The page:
In fact, there are multiple ways we can provide resources virtually to help patients understand their IBS-D diagnosis and relevant information about any medications, including what symptoms the medication may help with, how it is thought to work, when and how it should be taken, and what to expect with treatment. For example, in addition to on-screen sharing, resources can be uploaded to a patient portal or sent directly to a patient prior to or as a follow-up to the telehealth visit.

GastroHubAPP.com has the discussion guide that I mentioned, as well as other resources that can be downloaded for sharing with patients. In addition, various resources are available on the site that provide more detailed information for clinicians.

Christina: Whether I’m caring for patients in person or through telehealth, it’s so important to understand how IBS-D symptoms may be exacerbated by chronic stress…and I don’t know about you, Kim, but the past few months have certainly been more stressful for me!

Kim: I definitely talk to my IBS-D patients about stress now more than ever. I think, with COVID-19, it is so important that we check in about chronic stress, anxiety, and how they’re coping with life. It’s really important that patients know and understand that it’s okay to have some level of anxiety and really check with them about how they’re doing emotionally, their mental health, and what they’re doing to take care of themselves.

I think that further emphasizes the continued importance of scheduling follow-up appointments with IBS-D patients, even if care is being conducted virtually, to ensure they’re getting the care they need to help relieve their symptoms. Like I said earlier, we need to understand what success means to our patients and what level of improvement is acceptable to them so that we can help get them there—we need to rely on the best practices that we’ve always used in the office.

Christina: You know, an important factor in the patient-provider relationship in telehealth is the quality of communication. Videoconferencing may have a tendency to impact the connection between the patient and the provider, and some may think of telehealth as being a kind of “hands-off” approach to patient care. Have you found that to be the case at all, Kim?

Kim: I agree, good communication between a patient and provider is particularly important when treating patients with chronic conditions such as IBS-D. I have found that I’ve had to work a little harder to overcome the “virtual disconnect,” so to speak, but it is doable and it’s so important that we try. It also helps that patients are becoming more accustomed to videoconferencing in other aspects of their lives, either for work or just to stay connected with friends and family.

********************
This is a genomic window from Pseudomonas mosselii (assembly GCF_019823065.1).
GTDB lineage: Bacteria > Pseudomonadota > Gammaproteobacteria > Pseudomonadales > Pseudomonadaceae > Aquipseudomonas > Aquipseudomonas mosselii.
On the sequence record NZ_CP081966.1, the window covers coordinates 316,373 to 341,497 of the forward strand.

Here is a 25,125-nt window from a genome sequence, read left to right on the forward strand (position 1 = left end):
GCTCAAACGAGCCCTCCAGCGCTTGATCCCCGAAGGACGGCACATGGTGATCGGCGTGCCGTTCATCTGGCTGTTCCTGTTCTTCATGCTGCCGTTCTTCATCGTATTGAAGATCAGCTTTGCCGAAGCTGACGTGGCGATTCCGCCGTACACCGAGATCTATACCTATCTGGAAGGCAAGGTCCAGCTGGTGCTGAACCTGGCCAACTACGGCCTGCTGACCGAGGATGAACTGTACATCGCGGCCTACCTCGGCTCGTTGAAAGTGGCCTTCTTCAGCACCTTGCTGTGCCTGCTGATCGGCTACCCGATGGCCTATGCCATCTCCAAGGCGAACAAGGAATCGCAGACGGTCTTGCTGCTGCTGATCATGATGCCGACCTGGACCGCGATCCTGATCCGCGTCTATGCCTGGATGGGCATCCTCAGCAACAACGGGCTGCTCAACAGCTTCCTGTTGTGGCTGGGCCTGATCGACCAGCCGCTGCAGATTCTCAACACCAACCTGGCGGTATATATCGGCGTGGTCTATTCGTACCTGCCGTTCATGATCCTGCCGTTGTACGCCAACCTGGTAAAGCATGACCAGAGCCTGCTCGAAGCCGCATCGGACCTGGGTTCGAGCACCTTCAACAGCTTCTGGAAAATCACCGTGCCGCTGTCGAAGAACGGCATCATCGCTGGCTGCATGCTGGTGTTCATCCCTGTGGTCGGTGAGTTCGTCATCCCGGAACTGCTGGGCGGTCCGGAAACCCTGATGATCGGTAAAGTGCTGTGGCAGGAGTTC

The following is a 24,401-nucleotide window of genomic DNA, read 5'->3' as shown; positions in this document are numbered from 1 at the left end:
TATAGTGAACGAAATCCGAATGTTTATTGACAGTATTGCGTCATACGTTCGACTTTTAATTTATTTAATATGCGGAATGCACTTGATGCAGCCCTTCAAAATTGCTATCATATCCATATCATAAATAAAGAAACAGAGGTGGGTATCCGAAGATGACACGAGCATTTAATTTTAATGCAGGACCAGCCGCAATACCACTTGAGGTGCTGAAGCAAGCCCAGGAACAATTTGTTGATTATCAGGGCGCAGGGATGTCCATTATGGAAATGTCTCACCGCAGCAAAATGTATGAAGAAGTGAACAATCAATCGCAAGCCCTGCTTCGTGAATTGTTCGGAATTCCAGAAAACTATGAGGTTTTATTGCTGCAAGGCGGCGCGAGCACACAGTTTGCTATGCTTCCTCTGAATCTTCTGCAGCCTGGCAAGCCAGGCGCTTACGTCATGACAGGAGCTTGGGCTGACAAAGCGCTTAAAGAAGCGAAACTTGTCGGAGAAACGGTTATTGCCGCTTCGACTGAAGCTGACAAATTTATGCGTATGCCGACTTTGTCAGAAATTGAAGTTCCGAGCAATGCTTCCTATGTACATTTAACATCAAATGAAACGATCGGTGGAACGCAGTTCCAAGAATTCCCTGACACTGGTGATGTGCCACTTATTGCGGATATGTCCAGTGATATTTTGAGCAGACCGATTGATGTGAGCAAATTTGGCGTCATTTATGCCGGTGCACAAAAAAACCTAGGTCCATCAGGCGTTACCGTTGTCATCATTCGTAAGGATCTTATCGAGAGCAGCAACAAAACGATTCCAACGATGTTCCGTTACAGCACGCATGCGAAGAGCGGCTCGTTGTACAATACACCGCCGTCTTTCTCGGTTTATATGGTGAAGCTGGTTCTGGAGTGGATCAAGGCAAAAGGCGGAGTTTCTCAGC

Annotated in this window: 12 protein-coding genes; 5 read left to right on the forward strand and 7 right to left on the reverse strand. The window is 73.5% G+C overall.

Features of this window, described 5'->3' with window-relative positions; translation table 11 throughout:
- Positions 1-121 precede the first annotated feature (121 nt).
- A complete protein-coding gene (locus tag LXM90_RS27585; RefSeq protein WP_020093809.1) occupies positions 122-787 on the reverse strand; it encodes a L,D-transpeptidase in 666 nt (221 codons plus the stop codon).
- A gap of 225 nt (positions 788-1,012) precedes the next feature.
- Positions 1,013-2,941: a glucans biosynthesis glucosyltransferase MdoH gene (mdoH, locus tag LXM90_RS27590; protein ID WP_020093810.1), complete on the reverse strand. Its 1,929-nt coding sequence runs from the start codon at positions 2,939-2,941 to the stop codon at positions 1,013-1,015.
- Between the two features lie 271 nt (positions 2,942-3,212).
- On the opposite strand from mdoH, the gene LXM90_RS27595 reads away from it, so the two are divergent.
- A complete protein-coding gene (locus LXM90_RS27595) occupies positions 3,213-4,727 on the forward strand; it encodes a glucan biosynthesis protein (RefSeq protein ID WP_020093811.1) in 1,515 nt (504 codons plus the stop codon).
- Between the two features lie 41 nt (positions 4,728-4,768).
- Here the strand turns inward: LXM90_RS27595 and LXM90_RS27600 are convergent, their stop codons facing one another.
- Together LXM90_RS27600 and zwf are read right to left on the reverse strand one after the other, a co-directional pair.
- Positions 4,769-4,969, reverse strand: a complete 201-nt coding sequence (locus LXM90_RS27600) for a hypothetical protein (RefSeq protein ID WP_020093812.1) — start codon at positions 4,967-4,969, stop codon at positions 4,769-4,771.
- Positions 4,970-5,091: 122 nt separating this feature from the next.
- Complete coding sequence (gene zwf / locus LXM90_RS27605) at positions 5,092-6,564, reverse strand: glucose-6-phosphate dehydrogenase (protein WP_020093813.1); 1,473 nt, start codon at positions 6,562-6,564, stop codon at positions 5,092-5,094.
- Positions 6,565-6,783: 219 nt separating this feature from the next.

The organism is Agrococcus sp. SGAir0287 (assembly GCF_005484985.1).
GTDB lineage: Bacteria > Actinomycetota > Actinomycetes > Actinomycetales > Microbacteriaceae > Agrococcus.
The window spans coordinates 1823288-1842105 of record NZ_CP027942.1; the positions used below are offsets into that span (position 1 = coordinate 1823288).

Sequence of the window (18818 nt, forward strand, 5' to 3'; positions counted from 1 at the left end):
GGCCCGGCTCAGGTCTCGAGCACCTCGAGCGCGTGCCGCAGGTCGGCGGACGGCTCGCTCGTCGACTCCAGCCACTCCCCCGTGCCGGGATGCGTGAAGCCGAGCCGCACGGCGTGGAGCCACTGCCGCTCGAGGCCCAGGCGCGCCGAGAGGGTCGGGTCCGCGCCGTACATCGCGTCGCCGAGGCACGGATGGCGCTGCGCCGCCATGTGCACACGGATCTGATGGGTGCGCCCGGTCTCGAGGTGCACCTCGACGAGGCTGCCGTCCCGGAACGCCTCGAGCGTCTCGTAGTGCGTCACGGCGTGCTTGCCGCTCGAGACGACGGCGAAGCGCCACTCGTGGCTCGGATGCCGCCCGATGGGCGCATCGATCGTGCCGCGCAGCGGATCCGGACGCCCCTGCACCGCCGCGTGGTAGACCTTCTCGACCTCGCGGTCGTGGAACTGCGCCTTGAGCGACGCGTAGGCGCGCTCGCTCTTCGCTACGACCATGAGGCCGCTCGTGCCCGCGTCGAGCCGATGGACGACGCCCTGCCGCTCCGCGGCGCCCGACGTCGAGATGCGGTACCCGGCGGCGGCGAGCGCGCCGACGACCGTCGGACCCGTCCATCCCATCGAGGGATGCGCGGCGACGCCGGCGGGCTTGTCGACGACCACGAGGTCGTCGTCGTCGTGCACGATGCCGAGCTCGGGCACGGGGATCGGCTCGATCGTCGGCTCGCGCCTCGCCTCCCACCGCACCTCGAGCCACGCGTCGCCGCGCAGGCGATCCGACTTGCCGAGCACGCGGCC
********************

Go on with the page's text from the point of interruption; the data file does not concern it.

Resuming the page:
We all need to make a conscious effort to employ affective techniques during virtual interactions with patients. This includes encouraging and reassuring the patient; showing friendliness, openness, and honesty; demonstrating approval and empathy; and offering verbal support. Affective communication is not only verbal. I actually have an interesting statistic on this: it’s estimated that only 7% of emotional communication takes place verbally; 22% is conveyed by the tone of voice and 55% by body posture, gaze, and eye contact. In particular, our tone of voice, posture, and facial expression are all forms of nonverbal affective behavior that can help reassure a patient during a telehealth visit. I also like to encourage patients to act just like they would if they were at an in-person visit in their doctor’s office—it is such a simple thing, one sentence, but it reminds the patient they can be at ease.

Christina: That’s a great point, Kim. With telehealth, it’s difficult for us to use all of our senses, particularly the so-called sixth sense, or that gut feeling many of us have experienced when we interact with our patients in person that tells us something isn’t right. I think some may worry about missing signs of trouble and losing that “human interest” aspect of their practice.